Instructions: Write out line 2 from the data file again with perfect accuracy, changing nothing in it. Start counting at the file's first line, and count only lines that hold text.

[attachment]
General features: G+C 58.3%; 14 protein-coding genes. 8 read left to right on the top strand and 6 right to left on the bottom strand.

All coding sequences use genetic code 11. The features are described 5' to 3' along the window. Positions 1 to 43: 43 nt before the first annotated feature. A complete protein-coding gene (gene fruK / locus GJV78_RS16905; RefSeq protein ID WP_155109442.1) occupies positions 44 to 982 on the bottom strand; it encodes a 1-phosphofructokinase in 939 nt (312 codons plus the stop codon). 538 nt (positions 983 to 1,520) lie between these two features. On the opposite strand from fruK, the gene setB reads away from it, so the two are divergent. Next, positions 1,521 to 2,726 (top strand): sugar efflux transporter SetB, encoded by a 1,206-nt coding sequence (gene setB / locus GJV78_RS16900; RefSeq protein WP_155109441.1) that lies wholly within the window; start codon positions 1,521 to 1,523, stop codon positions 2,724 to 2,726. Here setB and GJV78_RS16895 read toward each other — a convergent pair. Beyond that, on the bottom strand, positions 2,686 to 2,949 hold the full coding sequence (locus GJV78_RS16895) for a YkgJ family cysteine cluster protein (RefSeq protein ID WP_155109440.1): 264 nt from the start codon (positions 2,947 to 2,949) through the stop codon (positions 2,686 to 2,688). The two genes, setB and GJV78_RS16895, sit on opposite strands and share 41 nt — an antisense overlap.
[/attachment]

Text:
All coding sequences use genetic code 11. The features are described 5' to 3' along the window. Positions 1 to 43: 43 nt before the first annotated feature. A complete protein-coding gene (gene fruK / locus GJV78_RS16905; RefSeq protein ID WP_155109442.1) occupies positions 44 to 982 on the bottom strand; it encodes a 1-phosphofructokinase in 939 nt (312 codons plus the stop codon). 538 nt (positions 983 to 1,520) lie between these two features. On the opposite strand from fruK, the gene setB reads away from it, so the two are divergent. Next, positions 1,521 to 2,726 (top strand): sugar efflux transporter SetB, encoded by a 1,206-nt coding sequence (gene setB / locus GJV78_RS16900; RefSeq protein WP_155109441.1) that lies wholly within the window; start codon positions 1,521 to 1,523, stop codon positions 2,724 to 2,726. Here setB and GJV78_RS16895 read toward each other — a convergent pair. Beyond that, on the bottom strand, positions 2,686 to 2,949 hold the full coding sequence (locus GJV78_RS16895) for a YkgJ family cysteine cluster protein (RefSeq protein ID WP_155109440.1): 264 nt from the start codon (positions 2,947 to 2,949) through the stop codon (positions 2,686 to 2,688). The two genes, setB and GJV78_RS16895, sit on opposite strands and share 41 nt — an antisense overlap.